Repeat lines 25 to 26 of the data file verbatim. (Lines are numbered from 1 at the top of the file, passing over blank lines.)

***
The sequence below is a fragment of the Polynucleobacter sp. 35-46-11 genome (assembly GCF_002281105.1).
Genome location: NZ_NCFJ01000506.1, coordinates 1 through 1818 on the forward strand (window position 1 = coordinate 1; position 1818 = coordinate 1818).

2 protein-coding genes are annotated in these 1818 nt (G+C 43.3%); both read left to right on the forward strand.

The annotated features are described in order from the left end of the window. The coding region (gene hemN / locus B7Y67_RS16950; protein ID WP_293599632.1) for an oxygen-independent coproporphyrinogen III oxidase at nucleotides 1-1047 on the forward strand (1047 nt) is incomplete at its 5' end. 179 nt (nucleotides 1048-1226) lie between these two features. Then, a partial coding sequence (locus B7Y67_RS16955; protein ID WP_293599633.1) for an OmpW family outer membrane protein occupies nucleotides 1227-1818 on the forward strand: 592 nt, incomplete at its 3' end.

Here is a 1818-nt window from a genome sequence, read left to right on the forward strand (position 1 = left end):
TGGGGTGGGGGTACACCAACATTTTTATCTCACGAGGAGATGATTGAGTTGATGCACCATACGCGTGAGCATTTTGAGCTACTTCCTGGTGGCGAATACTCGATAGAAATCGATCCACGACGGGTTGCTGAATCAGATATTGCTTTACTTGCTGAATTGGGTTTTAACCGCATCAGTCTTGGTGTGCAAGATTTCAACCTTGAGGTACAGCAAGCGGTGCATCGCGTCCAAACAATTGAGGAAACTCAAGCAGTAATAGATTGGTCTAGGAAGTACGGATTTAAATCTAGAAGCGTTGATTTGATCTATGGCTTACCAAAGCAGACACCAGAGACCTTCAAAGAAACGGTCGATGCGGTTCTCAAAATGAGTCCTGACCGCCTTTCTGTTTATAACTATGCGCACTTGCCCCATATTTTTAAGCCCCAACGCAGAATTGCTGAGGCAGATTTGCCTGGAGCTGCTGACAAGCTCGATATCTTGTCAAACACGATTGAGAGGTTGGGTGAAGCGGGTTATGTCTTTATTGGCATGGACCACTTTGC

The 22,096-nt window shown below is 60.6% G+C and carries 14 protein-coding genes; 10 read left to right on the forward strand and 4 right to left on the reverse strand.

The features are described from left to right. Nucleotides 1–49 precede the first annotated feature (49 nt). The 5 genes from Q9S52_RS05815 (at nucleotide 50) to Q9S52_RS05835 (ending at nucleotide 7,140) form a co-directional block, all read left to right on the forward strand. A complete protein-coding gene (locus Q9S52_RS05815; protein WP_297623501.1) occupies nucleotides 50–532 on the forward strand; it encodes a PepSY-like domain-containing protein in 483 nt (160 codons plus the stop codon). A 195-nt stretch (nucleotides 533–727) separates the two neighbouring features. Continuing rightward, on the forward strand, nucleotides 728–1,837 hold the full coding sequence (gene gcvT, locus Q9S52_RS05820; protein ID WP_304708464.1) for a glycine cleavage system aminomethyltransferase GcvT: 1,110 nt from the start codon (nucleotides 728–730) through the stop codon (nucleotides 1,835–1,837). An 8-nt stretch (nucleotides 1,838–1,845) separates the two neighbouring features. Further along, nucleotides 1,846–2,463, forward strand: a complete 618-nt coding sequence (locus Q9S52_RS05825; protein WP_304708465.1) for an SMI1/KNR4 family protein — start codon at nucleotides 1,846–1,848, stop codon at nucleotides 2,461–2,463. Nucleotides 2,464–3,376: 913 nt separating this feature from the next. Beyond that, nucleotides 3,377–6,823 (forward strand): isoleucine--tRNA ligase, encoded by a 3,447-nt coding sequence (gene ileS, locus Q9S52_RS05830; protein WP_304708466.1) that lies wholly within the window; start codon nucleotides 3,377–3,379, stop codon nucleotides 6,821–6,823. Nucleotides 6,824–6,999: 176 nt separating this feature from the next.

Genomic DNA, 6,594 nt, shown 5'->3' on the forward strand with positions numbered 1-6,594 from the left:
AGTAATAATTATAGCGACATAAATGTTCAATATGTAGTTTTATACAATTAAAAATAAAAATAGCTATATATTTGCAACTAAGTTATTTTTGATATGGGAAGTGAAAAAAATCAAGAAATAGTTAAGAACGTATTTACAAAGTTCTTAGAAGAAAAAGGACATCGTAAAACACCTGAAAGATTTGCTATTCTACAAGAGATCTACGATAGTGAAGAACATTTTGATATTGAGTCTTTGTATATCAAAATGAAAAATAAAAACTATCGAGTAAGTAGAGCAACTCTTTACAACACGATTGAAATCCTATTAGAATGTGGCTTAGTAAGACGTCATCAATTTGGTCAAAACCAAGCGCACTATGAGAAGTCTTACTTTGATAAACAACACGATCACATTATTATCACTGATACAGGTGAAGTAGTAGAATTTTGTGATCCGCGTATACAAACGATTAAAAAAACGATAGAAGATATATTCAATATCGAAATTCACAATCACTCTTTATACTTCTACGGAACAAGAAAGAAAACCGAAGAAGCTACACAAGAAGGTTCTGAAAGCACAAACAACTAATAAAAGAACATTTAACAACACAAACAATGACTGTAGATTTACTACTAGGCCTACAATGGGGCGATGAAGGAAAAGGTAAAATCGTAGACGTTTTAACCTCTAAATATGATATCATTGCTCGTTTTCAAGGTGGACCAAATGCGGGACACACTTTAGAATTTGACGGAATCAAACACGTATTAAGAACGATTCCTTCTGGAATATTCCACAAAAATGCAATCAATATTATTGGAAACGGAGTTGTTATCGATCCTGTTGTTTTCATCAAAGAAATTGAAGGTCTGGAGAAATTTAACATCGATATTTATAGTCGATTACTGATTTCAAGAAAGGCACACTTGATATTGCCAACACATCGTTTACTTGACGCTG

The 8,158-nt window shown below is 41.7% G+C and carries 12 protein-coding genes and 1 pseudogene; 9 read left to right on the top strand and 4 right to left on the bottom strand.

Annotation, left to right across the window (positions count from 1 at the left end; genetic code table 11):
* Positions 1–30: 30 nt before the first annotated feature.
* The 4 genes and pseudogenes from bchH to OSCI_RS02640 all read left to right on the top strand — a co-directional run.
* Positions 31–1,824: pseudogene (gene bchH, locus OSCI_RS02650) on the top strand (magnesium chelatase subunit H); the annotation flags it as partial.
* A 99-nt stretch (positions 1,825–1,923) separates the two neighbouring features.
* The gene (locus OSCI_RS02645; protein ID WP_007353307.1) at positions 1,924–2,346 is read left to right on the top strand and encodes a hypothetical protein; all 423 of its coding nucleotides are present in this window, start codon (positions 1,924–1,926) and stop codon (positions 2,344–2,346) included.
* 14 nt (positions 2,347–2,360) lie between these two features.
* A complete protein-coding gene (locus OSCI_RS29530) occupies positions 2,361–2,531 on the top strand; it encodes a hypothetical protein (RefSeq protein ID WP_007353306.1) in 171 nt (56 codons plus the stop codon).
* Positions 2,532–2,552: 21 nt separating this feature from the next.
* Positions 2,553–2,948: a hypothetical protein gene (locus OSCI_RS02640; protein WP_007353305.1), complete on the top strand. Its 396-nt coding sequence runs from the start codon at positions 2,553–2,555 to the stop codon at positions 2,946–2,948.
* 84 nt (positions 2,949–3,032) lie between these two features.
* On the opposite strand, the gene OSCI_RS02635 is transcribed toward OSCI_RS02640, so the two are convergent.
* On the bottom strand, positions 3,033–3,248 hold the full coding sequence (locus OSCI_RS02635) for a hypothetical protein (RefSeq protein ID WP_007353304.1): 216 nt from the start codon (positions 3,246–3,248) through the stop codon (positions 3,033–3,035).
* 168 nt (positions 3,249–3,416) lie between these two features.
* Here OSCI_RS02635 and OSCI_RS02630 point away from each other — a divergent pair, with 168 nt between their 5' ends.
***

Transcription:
* 168 nt (positions 3,249–3,416) lie between these two features.
* Here OSCI_RS02635 and OSCI_RS02630 point away from each other — a divergent pair, with 168 nt between their 5' ends.